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Review: ‘Mortal Engines,’ a visual marvel, is half wonderful, half monotonous

Review: ‘Mortal Engines,’ a visual marvel, is half wonderful, half monotonous
City on a roll: The ravenous London on the hunt for a new city to consume in the movie "Mortal Engines." (Universal Pictures / MRC)

“Mortal Engines” is such a visual marvel, such a dazzling, pictorially involving imagining of the future, it’s a shame it’s not completely worth seeing.

For though it’s based on the first volume of Philip Reeve’s highly regarded young adult series and adapted by the same trio who won an Oscar for “Lord of the Rings,” from a dramatic point of view this story set 1,700 years in the future is static and inert.

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The directing debut for Peter Jackson protege Christian Rivers, who won a visual effects Oscar for “King Kong,” “Mortal Engines” is bursting with everything you’d want except compelling emotional intelligence.

Made completely in New Zealand with a cast largely devoid of big names and taking advantage of the movie-making community that created the “Rings” and “The Hobbit” trilogies, “Mortal Engines” elicits marvelous work from a Weta Digital team including visual effects supervisor Ken McGaugh and animation supervisor Dennis Yoo.

In fact, so many worlds are imagined and created in such meticulous detail — production designer is Dan Hennah, conceptual art director is Ra Vincent, cinematographer is Simon Raby — that at moments you cease caring how flat the storytelling is and give yourself over to this insane film, half wonderful and half monotonous.

Where Rivers, the actors and the screenwriting team of Fran Walsh, Philippa Boyens and Jackson went wrong is hard to pin down specifically. Though the plot of “Mortal Engines” barrels along in terms of events, it’s only sporadically involving on the level it intends to be.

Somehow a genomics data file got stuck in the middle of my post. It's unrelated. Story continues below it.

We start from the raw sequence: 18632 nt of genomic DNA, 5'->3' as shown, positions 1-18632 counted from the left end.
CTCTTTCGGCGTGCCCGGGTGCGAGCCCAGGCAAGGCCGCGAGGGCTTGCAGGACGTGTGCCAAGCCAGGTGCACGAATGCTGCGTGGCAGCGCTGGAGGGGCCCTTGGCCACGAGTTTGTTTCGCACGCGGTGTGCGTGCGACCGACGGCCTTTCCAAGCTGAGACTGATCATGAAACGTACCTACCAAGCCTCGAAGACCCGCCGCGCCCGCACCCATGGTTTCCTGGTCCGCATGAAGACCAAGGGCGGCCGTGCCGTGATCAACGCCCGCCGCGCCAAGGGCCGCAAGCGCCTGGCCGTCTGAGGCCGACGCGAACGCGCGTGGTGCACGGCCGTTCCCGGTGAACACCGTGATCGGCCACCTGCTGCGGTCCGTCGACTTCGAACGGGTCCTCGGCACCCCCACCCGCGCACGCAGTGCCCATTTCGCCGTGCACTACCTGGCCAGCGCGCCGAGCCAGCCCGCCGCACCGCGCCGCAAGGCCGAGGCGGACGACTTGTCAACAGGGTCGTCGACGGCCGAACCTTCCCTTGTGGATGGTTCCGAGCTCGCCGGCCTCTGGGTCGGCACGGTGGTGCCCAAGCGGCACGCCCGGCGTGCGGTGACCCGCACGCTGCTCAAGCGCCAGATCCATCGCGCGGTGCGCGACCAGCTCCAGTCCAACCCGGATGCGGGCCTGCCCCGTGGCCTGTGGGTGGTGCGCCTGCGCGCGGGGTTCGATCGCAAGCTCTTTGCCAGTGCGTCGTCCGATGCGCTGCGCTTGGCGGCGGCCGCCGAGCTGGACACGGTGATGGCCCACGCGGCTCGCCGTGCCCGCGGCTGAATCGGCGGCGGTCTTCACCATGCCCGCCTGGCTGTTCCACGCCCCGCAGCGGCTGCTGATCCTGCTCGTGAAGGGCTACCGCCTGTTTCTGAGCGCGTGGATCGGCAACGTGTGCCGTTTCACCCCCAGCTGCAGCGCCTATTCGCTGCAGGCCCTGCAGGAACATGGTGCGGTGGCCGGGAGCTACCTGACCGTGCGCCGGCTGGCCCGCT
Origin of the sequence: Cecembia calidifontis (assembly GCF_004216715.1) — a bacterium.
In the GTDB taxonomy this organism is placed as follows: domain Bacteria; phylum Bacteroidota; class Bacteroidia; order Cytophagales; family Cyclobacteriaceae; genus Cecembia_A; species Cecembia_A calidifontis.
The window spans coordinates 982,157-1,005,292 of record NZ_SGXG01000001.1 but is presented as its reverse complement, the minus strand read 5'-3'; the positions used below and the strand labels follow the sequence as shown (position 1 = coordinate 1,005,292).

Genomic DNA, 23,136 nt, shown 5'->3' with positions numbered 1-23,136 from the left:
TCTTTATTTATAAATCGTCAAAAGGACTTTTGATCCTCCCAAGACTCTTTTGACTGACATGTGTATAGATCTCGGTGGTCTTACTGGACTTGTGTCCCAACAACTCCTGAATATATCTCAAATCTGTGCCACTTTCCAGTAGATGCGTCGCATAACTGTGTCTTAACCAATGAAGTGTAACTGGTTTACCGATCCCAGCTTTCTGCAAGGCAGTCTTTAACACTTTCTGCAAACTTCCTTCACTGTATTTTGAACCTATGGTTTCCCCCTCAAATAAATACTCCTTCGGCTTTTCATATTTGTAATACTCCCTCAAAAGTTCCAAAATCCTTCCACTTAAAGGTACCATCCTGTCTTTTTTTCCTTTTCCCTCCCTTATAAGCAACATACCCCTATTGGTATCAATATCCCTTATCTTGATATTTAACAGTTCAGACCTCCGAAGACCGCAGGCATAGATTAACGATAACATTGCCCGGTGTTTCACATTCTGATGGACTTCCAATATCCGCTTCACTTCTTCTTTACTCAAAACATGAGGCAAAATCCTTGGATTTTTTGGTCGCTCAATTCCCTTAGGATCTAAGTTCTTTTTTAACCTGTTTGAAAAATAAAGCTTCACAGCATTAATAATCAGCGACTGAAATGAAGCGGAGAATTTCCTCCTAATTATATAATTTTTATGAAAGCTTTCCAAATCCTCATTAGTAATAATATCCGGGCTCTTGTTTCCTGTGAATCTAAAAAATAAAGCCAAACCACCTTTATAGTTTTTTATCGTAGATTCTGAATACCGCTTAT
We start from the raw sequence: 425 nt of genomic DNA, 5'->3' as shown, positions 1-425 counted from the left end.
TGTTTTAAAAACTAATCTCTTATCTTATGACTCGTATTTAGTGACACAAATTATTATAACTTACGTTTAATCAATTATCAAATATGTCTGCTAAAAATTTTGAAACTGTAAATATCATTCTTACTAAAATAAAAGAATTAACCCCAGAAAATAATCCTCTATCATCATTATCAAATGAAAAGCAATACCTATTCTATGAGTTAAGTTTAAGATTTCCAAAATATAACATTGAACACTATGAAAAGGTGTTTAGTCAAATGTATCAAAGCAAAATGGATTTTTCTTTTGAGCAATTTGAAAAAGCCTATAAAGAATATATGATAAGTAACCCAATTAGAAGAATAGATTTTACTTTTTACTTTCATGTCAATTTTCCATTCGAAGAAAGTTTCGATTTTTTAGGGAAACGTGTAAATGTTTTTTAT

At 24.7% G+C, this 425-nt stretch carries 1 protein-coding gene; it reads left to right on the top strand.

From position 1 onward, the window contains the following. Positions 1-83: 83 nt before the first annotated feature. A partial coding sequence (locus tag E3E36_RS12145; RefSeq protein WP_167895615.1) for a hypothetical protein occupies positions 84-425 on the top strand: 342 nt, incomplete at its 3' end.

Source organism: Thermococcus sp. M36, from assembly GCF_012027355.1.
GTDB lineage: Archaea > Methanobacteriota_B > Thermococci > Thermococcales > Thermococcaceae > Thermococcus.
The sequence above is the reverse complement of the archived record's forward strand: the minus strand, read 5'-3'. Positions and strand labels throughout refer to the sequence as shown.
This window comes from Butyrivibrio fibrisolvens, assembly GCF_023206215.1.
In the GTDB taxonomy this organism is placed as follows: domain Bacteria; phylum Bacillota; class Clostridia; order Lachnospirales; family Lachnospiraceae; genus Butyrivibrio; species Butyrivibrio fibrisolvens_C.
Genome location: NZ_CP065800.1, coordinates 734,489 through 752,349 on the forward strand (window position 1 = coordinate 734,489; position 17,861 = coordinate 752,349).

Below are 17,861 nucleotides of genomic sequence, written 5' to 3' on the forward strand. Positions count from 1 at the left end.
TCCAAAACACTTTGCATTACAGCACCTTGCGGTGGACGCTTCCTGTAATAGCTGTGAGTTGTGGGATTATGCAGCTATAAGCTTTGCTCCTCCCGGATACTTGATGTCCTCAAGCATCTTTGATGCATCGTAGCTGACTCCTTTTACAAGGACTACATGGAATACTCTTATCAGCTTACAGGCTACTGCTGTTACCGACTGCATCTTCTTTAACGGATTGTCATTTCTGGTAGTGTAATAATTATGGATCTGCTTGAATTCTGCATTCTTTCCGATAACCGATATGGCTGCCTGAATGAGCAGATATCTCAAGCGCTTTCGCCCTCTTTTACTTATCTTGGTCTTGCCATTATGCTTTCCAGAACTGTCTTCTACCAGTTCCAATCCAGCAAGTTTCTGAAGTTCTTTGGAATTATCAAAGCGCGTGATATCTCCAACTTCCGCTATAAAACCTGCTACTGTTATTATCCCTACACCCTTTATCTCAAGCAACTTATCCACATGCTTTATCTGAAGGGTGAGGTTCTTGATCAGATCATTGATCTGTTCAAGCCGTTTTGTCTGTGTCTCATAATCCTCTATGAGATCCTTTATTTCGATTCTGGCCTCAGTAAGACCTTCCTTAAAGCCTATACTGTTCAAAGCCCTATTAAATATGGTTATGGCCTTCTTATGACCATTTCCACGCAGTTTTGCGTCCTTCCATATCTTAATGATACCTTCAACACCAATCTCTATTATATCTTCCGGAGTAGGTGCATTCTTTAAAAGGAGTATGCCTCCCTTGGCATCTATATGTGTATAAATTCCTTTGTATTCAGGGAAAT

The airship Jenny Haniver confronts the traction city of London in "Mortal Engines."
The airship Jenny Haniver confronts the traction city of London in "Mortal Engines." (Universal Pictures / MRC)

So many worlds are created in such meticulous detail that at moments you cease caring how flat the storytelling is and give yourself over to this insane film.


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The film begins with a recap of the past — how the use of a terrifying weapon of mass destruction had catastrophic results. “Sixty minutes,” we’re told, “is all it took for the ancients to bring humanity to the brink of extinction.”

What exists now, in the 38th century, is a world of impossibly large predator cities on wheels, steampunk-influenced monstrosities that look like Howl’s Moving Castle (from the Hayao Miyazaki film) pumped up on steroids.

Following the principles of something called Municipal Darwinism, these entities roam around ingesting smaller cities, press-ganging the inhabitants and burning everything else for fuel.

The greatest of these traction cities, as they’re called, is London, where the presiding genius, though not the actual ruler, is accomplished scientist Thaddeus Valentine, played by the film’s only recognizable star, “LOTR” veteran Hugo Weaving.